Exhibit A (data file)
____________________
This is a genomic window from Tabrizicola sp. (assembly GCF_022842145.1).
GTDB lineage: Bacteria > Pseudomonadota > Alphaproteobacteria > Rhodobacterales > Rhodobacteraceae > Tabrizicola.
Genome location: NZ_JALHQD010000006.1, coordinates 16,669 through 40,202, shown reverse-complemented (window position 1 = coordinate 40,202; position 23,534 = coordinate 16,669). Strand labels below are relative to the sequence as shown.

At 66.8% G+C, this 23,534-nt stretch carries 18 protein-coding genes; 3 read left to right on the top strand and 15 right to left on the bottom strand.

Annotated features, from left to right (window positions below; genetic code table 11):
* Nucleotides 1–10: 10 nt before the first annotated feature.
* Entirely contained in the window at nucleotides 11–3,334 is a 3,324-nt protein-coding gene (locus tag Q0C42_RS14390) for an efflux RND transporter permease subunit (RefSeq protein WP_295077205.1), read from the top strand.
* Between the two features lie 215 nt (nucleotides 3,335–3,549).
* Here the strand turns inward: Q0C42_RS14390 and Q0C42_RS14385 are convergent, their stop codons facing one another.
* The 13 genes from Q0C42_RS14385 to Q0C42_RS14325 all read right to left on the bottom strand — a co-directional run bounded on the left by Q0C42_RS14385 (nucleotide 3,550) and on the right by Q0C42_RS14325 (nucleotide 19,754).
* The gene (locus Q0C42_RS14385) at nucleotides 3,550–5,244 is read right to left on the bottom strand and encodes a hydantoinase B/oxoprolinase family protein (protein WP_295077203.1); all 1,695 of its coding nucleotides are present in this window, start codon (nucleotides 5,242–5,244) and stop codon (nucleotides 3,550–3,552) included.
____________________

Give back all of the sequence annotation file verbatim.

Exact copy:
This is a genomic window from Tabrizicola sp. (assembly GCF_022842145.1).
GTDB lineage: Bacteria > Pseudomonadota > Alphaproteobacteria > Rhodobacterales > Rhodobacteraceae > Tabrizicola.
Genome location: NZ_JALHQD010000006.1, coordinates 16,669 through 40,202, shown reverse-complemented (window position 1 = coordinate 40,202; position 23,534 = coordinate 16,669). Strand labels below are relative to the sequence as shown.

At 66.8% G+C, this 23,534-nt stretch carries 18 protein-coding genes; 3 read left to right on the top strand and 15 right to left on the bottom strand.

Annotated features, from left to right (window positions below; genetic code table 11):
* Nucleotides 1–10: 10 nt before the first annotated feature.
* Entirely contained in the window at nucleotides 11–3,334 is a 3,324-nt protein-coding gene (locus tag Q0C42_RS14390) for an efflux RND transporter permease subunit (RefSeq protein WP_295077205.1), read from the top strand.
* Between the two features lie 215 nt (nucleotides 3,335–3,549).
* Here the strand turns inward: Q0C42_RS14390 and Q0C42_RS14385 are convergent, their stop codons facing one another.
* The 13 genes from Q0C42_RS14385 to Q0C42_RS14325 all read right to left on the bottom strand — a co-directional run bounded on the left by Q0C42_RS14385 (nucleotide 3,550) and on the right by Q0C42_RS14325 (nucleotide 19,754).
* The gene (locus Q0C42_RS14385) at nucleotides 3,550–5,244 is read right to left on the bottom strand and encodes a hydantoinase B/oxoprolinase family protein (protein WP_295077203.1); all 1,695 of its coding nucleotides are present in this window, start codon (nucleotides 5,242–5,244) and stop codon (nucleotides 3,550–3,552) included.